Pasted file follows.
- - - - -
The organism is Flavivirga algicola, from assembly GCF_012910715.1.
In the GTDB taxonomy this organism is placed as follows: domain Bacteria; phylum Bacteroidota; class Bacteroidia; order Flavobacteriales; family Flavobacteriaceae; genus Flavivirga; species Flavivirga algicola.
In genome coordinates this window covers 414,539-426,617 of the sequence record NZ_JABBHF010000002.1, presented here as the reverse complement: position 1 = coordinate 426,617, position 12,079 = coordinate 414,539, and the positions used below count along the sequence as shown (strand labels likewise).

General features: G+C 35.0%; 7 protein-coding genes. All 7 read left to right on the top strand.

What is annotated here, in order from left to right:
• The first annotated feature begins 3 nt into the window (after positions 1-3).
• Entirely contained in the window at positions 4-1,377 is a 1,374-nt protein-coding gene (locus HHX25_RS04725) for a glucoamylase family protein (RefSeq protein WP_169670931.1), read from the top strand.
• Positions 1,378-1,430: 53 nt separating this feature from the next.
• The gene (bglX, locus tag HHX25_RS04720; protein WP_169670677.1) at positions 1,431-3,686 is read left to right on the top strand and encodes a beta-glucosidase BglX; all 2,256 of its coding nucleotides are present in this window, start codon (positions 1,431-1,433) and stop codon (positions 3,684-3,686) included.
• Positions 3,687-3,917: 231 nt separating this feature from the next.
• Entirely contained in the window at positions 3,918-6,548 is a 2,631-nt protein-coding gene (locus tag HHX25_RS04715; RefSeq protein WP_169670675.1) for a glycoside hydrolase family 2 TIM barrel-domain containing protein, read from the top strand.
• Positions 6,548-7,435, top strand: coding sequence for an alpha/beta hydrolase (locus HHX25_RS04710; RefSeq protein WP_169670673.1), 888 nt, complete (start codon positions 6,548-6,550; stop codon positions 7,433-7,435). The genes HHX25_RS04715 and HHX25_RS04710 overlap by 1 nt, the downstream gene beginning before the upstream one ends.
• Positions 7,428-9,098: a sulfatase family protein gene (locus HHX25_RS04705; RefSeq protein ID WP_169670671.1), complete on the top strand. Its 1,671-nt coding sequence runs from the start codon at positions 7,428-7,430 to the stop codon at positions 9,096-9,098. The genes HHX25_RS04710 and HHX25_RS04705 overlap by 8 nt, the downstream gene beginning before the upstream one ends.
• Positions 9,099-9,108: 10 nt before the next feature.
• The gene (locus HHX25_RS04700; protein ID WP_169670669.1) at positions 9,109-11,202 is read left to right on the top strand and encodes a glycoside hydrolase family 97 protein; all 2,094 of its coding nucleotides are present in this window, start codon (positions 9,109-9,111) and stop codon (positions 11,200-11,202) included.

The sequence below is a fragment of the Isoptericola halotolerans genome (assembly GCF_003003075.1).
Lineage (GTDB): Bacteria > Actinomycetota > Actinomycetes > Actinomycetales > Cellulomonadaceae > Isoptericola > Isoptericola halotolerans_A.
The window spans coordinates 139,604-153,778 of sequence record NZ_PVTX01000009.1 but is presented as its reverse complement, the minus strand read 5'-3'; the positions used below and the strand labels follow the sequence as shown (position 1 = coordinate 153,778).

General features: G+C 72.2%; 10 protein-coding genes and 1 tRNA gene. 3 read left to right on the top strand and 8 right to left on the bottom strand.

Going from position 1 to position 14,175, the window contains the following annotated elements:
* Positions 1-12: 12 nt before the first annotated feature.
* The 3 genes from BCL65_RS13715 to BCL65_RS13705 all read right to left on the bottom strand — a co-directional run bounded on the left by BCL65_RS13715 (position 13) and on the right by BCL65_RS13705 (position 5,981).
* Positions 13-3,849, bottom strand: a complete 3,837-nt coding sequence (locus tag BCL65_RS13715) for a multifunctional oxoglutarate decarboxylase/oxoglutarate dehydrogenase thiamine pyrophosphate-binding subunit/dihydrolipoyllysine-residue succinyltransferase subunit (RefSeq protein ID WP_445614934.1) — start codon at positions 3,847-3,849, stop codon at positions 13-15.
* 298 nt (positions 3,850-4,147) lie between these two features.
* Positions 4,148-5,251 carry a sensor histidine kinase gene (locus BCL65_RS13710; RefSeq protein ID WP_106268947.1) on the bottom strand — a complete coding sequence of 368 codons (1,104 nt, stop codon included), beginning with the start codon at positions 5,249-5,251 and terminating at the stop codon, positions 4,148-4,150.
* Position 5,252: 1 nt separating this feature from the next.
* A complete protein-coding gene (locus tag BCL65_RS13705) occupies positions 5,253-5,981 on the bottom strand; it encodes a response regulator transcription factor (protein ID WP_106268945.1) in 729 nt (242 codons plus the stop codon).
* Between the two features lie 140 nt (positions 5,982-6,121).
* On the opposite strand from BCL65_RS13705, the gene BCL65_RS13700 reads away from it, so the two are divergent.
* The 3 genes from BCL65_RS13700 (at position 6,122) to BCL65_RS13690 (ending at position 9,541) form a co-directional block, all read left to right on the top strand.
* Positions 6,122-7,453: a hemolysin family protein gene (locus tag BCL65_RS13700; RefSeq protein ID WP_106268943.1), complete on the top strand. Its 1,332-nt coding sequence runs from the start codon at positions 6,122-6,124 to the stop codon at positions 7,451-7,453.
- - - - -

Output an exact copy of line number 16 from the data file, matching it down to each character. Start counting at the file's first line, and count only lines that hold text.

The sequence below is a fragment of the Isoptericola halotolerans genome (assembly GCF_003003075.1).